Millions threatened by drought in Ethiopia

Shurame Ibira is six years old, and even after nine days of emergency treatment against malnutrition, still weighs less than 9kg.

Her father, Ibira Tunsissa, nestled the girl on his lap, wrapped in a cotton blanket, in a clinic in the Ethiopian town of Boricha. The girl is one of millions of victims of a major drought that threatens the lives of millions in the African nation.

“She is very sick. They say she has growth retardation,” the young father says desperately.
“She might need to be moved to a hospital due to her multiple complications.”

The Yirba clinic in Boricha, about 300km south of Addis Ababa, has handled scores of locals seeking treatment for hunger-related illness.

Failed rains in the main February to April wet season left another 75 000 children under the age of five fighting malnutrition and eight million of the Horn of Africa’s 81-million people are in need of food aid, according to the United Nations humanitarian agency.

“I don’t want to see my daughter die,” said Dare Lanqama, holding a severely malnourished three-year-old child. “I just hope the treatment she is receiving will make her get better.”

On the first of a three-day visit to Ethiopia on Monday, the UN’s top aid official, John Holmes, said: “The risk of children dying of severe malnutrition is the most urgent” priority.

The UN Children’s Fund (Unicef) representative in the impoverished country said the effects of the drought and high food prices would drag on.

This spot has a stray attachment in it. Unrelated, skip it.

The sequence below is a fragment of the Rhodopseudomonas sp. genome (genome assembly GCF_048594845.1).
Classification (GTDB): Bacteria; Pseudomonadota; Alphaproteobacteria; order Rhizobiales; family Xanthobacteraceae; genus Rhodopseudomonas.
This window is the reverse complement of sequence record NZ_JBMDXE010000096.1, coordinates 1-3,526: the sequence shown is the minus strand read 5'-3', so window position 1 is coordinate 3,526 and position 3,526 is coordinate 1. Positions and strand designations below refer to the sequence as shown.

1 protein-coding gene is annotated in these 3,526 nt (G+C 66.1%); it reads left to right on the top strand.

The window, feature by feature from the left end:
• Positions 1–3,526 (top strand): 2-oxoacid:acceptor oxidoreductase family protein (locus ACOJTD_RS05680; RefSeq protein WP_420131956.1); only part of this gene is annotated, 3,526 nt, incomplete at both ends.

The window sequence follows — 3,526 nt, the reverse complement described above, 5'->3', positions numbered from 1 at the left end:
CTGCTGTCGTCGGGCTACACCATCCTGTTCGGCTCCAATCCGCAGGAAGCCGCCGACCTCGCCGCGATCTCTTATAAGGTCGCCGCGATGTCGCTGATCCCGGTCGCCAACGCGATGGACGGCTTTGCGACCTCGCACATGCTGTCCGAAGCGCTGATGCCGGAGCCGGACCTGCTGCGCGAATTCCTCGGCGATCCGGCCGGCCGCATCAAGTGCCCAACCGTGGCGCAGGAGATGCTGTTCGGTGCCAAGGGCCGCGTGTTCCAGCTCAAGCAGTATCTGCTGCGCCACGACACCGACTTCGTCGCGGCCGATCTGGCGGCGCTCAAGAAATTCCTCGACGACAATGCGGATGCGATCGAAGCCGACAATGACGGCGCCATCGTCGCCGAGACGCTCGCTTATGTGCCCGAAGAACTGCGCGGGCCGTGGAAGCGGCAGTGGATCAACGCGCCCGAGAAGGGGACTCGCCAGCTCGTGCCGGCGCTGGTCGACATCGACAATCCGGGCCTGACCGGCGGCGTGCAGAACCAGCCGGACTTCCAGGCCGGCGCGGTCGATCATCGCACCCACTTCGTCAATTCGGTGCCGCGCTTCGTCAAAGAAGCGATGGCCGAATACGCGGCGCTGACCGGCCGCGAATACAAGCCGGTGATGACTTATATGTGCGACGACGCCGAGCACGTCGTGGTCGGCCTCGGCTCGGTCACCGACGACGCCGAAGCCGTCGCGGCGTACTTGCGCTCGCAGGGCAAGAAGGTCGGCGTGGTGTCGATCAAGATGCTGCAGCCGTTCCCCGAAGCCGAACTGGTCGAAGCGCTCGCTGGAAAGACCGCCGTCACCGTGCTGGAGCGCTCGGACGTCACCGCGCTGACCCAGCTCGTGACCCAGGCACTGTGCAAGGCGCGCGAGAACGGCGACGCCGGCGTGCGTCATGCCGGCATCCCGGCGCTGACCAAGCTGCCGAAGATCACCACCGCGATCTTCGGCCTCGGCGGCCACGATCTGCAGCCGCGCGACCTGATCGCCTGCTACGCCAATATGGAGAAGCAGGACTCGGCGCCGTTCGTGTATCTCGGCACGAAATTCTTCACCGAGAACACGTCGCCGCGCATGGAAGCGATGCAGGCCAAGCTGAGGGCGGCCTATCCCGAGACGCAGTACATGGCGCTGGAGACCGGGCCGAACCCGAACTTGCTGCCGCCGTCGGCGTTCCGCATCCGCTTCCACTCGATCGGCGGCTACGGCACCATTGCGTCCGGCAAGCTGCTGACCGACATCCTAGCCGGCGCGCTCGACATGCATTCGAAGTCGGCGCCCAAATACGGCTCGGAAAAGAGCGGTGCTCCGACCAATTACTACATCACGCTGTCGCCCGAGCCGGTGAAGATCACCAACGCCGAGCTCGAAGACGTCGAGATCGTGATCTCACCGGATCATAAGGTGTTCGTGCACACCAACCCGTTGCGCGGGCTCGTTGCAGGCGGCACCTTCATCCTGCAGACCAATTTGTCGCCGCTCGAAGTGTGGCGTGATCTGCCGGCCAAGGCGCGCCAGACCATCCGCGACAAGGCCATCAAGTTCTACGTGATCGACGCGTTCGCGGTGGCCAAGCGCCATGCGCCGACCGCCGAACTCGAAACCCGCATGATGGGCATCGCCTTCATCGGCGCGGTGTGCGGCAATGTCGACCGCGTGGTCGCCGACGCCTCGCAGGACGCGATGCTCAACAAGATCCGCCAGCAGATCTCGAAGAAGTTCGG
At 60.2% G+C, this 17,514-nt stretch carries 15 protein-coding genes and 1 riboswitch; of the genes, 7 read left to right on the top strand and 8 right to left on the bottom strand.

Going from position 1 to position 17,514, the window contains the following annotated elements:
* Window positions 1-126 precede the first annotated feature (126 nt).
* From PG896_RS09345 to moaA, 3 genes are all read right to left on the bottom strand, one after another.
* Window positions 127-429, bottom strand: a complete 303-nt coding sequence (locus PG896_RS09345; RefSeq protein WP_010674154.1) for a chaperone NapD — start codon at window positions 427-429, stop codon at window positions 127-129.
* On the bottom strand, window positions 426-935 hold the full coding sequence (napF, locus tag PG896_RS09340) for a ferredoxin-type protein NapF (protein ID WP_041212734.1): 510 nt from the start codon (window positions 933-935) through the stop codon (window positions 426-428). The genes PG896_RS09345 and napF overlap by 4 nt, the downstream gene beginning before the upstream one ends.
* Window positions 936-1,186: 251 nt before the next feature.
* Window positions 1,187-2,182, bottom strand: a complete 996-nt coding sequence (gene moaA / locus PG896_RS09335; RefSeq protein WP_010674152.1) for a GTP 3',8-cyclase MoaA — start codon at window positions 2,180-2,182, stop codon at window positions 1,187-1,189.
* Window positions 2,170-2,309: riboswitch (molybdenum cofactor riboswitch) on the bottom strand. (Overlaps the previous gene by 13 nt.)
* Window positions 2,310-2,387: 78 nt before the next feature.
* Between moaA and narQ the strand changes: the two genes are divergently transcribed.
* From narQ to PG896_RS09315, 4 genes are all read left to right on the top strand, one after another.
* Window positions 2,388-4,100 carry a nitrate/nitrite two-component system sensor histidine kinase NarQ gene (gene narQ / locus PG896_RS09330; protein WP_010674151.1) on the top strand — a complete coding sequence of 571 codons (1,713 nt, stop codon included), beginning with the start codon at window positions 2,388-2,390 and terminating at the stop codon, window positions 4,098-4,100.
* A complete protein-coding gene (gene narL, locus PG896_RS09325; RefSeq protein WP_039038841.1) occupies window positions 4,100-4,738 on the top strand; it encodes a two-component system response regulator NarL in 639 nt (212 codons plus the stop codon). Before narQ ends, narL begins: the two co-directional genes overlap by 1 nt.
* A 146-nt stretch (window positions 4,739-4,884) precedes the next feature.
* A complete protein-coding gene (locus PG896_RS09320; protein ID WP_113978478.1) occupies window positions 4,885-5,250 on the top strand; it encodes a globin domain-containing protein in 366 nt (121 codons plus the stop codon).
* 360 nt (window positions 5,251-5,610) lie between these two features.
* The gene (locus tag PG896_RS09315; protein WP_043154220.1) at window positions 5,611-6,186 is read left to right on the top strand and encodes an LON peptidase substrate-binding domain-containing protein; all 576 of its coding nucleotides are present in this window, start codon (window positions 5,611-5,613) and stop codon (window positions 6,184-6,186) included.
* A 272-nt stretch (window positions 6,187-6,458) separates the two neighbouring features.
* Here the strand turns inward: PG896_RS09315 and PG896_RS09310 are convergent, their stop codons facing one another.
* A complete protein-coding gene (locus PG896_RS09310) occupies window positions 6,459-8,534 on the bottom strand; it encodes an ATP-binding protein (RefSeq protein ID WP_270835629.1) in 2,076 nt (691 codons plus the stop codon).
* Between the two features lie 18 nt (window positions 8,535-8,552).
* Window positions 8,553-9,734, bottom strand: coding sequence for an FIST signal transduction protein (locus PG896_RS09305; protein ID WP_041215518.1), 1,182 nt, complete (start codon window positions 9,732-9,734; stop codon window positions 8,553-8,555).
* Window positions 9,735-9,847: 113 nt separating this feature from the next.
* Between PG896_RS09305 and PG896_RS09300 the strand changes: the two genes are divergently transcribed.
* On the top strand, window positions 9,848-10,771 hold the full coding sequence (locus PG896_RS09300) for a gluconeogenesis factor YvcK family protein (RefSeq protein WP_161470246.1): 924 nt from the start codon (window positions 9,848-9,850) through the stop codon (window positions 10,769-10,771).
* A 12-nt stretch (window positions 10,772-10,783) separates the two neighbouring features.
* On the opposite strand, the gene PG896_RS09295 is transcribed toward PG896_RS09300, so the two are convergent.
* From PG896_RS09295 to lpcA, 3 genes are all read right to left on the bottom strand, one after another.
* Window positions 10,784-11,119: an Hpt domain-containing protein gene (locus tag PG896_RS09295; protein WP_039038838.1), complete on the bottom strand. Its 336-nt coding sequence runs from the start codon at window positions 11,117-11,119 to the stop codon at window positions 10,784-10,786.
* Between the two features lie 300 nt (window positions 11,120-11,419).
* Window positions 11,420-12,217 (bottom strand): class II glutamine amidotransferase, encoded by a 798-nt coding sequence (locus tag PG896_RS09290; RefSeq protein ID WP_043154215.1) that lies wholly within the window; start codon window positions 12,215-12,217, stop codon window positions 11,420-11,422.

“It is very clear that many people in Ethiopia will continue to face problems in terms of food security,” the official, Bjorn Ljungqvist, said.

A short rainfall in early August returned some greenery to the maize fields around Boricha, but many of the 200 000 residents are still eking out a living on dwindling reserves.

“It is very confusing. It is very green but you have people dying,” said Gemam Difilippo, a nurse from a clinic run by the Médecins sans Frontières group.

Tens of thousands of Boricha residents queue for relief food at distribution sites. Of the 45 000 people in need, only 38 000 are receiving aid due to low government supplies, according to private groups.

“We are constantly involved in conflict with recipients since we have to decide who we should hand out food aid to due to shortages,” said Tesfaye Bekele, a government official in charge of the town’s food safety programme.

In June, the UN appealed for $325,2-million for the drought victims, but has received only about half the amount, said the UN Office for the Coordination of Humanitarian Affairs.

With no quick solution in sight, residents are banking on this month’s harvest, but they doubt it will alleviate their misery.

“We used to get 30 quintals [300kg] of maize from our land. Now we only got 10 due to the rain failure,” said Anero Argo, a farmer. “We are down to our last stocks. I’ll have to find another job if it [rain] fails again in September.”

In recent years, Ethiopia has suffered alternate flood and drought disasters that have affected millions of people.

“The rains have failed. The drought has damaged our crops, we have nothing to eat,” said Ibira.

“We are waiting for the September harvest—if it doesn’t yield enough our suffering will continue.”

Aid groups say the country is unlikely to receive the response it did in 2003, when it faced a more severe drought that affected 12-million people. But for the victims any help would do.

“We would accept anything anyone would offer. We just need more help,” said Dare as she cradled her ailing daughter.—AFP

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